Reading a recent piece in the South China Morning Post, you could be forgiven for thinking VPNs are doomed to extinction, and with them, the hope of accessing Facebook or a lot of the best English-language media.
The article stated that a 14-month-long nationwide operation will be underway that would primarily target unauthorized users of virtual private networks (VPNs), since these are used to bypass China’s “Great Firewall.”
Soon after its publication, less than a week before Chinese New Year, other media sources, such as Time and CNN, cited the story, and thousands of VPN users across the country panicked. But the hysteria caused in social media, including Weibo and Reddit, highlighted the fact that the law would only apply to Chinese companies offering VPN services on the mainland, theoretically leaving private users of services like ExpressVPN or VyprVPN alone, because such companies are based overseas. The report said (in vague language) that the regulation would only apply to Chinese firms offering ISP, IDC, and CDN services.
Currently, there is no law that forbids the use of a VPN in China. In fact, thousands of businesses in the country make use of this service for their own purposes, including international partnerships with other businesses. Since there has not been a single case of arrest for their use, it would be unclear how the government would ever enforce such a law if it would create one at all.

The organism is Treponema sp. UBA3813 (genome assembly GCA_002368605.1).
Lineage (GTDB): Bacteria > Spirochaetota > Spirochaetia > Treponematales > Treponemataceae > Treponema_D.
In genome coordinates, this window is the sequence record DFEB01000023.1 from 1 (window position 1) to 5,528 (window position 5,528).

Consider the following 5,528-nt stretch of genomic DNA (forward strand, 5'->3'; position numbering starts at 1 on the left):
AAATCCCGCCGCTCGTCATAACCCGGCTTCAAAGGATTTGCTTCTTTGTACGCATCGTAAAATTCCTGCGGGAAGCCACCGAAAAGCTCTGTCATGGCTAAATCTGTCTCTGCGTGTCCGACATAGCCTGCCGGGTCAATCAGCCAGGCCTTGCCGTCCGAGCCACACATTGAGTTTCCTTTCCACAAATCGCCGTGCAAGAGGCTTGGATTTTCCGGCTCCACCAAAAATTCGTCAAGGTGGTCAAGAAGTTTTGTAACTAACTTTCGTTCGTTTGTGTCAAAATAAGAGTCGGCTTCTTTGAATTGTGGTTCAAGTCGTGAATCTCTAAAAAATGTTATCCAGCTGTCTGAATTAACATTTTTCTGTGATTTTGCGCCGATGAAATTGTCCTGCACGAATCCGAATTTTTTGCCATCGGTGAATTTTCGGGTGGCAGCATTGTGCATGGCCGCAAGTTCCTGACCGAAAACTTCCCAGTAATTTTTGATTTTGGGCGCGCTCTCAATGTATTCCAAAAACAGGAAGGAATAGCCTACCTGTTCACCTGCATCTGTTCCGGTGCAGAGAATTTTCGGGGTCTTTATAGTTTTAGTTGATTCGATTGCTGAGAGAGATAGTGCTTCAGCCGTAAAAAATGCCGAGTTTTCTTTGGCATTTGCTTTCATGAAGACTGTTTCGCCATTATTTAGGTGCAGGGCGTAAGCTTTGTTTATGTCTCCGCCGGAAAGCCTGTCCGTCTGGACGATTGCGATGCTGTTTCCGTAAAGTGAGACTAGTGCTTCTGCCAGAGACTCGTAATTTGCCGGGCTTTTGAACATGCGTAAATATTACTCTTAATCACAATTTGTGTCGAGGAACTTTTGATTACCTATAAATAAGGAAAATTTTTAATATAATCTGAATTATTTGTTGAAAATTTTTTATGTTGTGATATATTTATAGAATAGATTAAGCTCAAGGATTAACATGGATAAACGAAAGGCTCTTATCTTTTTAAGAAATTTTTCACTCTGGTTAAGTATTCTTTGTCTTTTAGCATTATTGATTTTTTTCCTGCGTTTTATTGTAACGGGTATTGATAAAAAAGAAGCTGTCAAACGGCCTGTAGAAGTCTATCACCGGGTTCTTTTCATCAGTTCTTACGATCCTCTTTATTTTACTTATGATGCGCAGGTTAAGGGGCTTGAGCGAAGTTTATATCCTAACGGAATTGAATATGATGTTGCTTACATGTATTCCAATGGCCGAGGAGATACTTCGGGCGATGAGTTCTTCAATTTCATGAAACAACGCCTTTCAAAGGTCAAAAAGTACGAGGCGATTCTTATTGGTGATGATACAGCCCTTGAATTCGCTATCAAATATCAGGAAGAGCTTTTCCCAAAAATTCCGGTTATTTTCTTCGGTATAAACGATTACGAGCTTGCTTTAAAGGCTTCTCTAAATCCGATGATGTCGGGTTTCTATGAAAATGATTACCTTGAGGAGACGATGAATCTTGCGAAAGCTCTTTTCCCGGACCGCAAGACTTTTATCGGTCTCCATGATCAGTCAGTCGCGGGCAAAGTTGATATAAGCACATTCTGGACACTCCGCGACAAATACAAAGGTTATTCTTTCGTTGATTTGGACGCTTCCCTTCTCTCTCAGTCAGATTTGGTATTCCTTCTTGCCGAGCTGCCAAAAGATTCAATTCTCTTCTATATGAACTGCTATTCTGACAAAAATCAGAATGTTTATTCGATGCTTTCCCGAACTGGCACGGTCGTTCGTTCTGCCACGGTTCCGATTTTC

Which is not to say there are not periodic crackdowns on these services—as anyone in town during a big government meeting (like the upcoming two sessions meetings in March) can attest. Such crackdowns, however, don’t generally go as far as outlawing the service entirely.
And it’s not just VPNs—it is common for the Chinese government to do “operational crackdowns” periodically, especially before national events. A Reddit user, for example, has cited the three-month-nationwide crackdown on drugs, which resulted in more than 60,000 arrests. There was also the 100-day crackdown on foreigners working illegally in Beijing in 2012. These come and go with regularity.
So buckle up for the two sessions meeting—you may want to set up a backup VPN.
Cover image from Pixabay